Posted on 26 June, 2020
Newly launched AMD High Frequency CPUs put to the test at Boston Labs
AMD recently announced the extension of their 2nd Gen AMD EPYC™ processor family with three new processors that can leverage up to 500 MHz of additional base frequency, and large amounts of cache – this makes AMD EPYC™ the world’s highest per core performance x86 server CPU*.[i]
There’s no doubting that the advent of AMD EPYC processors has totally disrupted the CPU space, and these three new CPU additions are a tempting option for database, commercial high-performance computing (HPC) and hyperconverged infrastructure workloads.
The performance of these new AMD EPYC™ 7Fx2 CPUs comes from a balanced architecture that combines high-performance “Zen 2” cores, and innovations in system design like PCIe® 4 and DDR4-3200 memory. The AMD Infinity architecture provides customers with optimum system performance enabling better real-world application performance.
AMD EPYC™ 7Fx2 Family
Base Freq/Max Boost Freq
|Total L3 Cache
L3 Cache per Core
||3.7 GHz/~3.9 GHz
||3.5 GHz/~3.9 GHz
||3.2 GHz/~3.7 GHz
In terms of what we should expect from EPYC™ 7Fx2 here is how the benchmarks line up according to AMD.
For database workloads, you should expect new performance capabilities for workloads with up to 17% higher SQL Server® performance[i] compared to the competition.
For commercial high-performance computing (HPC) workloads; you’ll should be seeing up to 94%[ii] higher per core computational fluid dynamics individual application performance compared to the competition.
For hyperconverged infrastructure workloads; AMD EPYC™ 7Fx2 processors provide better hyperconverged infrastructure performance with up to 47% higher VMmark® 3.1 score (using vSAN™ as the storage tier in a 4-node cluster) compared to the competition – this is a new world record[iii]!
We’ve had the 16-core/32-thread AMD EPYC 7F52 CPU at Boston Labs recently and took the opportunity to run some benchmarks on them to see how they perform for ourselves
Focusing on just one Benchmark from our suite of tests (Cinebench R20), we can draw some initial comparisons against some other server grade CPUs.
For the Cinebench multi core test (seen below), the AMD CPU punches above its weight and outperforms the same core/turbo 6226R and even the 6240R despite this sku having 8 extra cores per CPU. The 7F52 manages this with the higher base frequency and by allowing more cores to turbo at higher frequencies. The AMD EPYC 7302 also has 16 cores but the higher frequency of the 7F52 gives it the big advantage.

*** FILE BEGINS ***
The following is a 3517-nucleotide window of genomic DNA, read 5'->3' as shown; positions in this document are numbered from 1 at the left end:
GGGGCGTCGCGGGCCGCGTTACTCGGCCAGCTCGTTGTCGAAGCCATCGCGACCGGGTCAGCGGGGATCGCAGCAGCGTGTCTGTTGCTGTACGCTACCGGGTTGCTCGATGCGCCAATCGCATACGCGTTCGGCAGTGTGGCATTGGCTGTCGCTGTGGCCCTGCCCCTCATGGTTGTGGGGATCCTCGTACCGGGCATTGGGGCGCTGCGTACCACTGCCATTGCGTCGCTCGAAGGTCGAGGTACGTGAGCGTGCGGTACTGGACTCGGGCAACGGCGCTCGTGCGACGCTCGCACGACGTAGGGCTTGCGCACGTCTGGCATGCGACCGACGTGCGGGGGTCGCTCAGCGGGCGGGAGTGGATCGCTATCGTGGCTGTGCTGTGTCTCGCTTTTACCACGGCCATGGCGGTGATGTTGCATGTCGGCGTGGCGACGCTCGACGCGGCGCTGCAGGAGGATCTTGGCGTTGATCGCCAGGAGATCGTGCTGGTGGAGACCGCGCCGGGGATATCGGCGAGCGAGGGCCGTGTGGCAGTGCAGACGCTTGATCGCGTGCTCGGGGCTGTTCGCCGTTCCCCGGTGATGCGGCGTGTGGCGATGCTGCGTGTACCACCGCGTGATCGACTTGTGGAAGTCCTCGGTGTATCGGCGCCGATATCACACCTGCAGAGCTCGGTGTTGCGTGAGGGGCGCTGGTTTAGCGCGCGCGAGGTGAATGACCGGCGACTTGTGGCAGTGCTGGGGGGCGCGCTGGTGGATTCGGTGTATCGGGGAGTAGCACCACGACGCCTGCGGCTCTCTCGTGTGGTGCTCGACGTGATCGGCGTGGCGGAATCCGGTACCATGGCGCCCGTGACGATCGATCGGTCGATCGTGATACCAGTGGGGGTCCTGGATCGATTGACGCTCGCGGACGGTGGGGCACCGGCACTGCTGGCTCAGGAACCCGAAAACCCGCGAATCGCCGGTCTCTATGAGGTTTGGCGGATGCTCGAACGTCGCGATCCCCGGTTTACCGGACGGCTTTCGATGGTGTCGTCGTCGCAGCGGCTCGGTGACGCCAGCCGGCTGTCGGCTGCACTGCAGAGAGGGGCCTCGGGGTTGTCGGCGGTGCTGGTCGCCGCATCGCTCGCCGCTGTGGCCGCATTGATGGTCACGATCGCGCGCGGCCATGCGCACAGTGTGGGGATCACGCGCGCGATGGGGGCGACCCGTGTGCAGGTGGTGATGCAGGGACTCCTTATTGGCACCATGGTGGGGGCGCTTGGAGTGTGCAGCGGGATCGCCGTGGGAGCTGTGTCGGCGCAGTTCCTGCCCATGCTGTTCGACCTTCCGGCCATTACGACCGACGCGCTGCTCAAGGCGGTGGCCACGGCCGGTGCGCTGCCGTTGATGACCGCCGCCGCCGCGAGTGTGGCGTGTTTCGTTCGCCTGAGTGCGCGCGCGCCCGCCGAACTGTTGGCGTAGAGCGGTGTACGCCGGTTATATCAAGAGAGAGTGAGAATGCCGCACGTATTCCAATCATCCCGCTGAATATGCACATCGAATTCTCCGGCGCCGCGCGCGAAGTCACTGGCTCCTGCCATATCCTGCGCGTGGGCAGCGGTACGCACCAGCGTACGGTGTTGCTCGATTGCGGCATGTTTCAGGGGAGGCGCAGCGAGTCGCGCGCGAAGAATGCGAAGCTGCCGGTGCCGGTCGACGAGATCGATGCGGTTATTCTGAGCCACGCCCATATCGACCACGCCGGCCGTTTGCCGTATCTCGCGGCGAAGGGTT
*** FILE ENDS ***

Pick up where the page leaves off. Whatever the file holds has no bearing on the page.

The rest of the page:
The boosted clock speed in these CPU’s will be great for applications and workloads that favour a balance of cores and frequency but with an emphasis on the latter. We will soon be diving deeper into benchmarking these CPU’s in our labs, look forward to the follow up blog post soon!
As Supermicro distributors, Boston are pleased to see Supermicro launch its first SuperBlade platform based on 2nd Gen AMD EPYC™ with immediate support for the new AMD EPYC™ 7Fx2 processors. Fans of the SuperBlade will already know that the range is ideal for HPC and database applications with a number of drive, memory and enclosure options to choose from. These latest SKUs offer extremely dense nodes with NVMe and GPU options too!
*AMD EPYC™ 7F32 SPECrate®2017_fp_base score
[i] Highest per core performance in the world based on EPYC 7F32 (8-cores) having the highest SPECrate®2017_fp_base score divided by total core count, of all SPEC® publications as of 4/14/2020. 2x EPYC 7F32 (8-cores) scoring 12.75 base result per core (204 SPECrate®2017_fp_base/16 total cores, www.spec.org/cpu2017/results/res2020q2/cpu2017-20200316-21244.pdf) compared to the next highest result 1x AMD EPYC 7262 (8-cores) scoring 11.54 base result per core (92.3 SPECrate®2017_fp_base/8 total cores.
[ii] Max boost for AMD EPYC processors is the maximum frequency achievable by any single core on the processor under normal operating conditions for server systems. EPYC-18
[iii] Testing as of 3.20.2020 by AMD Performance Labs. Up to 17% higher SQL Server® tpm per core. Configurations: HammerDB 3.3 (TPC-C® profile - The workload is derived from the TPC-C Benchmark, and as such is not comparable to published TPC-C Benchmark results, as the OLTP workload results do not comply with the TPC-C benchmark). 2x EPYC 7F52 (32C total) scoring 4,872,975 tpm (152,280 tpm per core). 2x Xeon Gold 6244 (32C total) scoring 4,178,963 tpm (130,584 tpm per core). Results may vary. ROM-571
[iv] Based on AMD internal testing of ANSYS® CFX® 2019 R1 running Release 14.0 test cases as of 3/24/2020 on a 2x EPYC 7F52 (16C) powered reference server versus a 2x Intel Xeon Gold 6242 (16C) powered server. Results may vary. ROM-590
[v] 47% higher score amd 56% more tiles (VMs) based on VMmark® 3.1 vSAN™ comparing 2x EPYC 7F72 scoring 13.27 @ 14 tiles (266 VMs), https://www.vmware.com/content/dam/digitalmarketing/vmware/en/pdf/vmmark/2020-04-14-DellEMC-PowerEdge-R6525.pdf compared to the next highest competitive result on 2x Intel® Xeon® Platinum 8276L scoring 9.00 @ 9 tiles (171 VMs), https://www.vmware.com/content/dam/digitalmarketing/vmware/en/pdf/vmmark/2019-08-12-Hitachi-UCPHC-V124N.pdf). 47% higher score = 13.27/9 = 1.474x the score and 56% more tiles (VMs) = 14/9=1.555x the tiles (VMs) as of 4/14/20. VMmark® is a product of VMware, Inc. ROM-639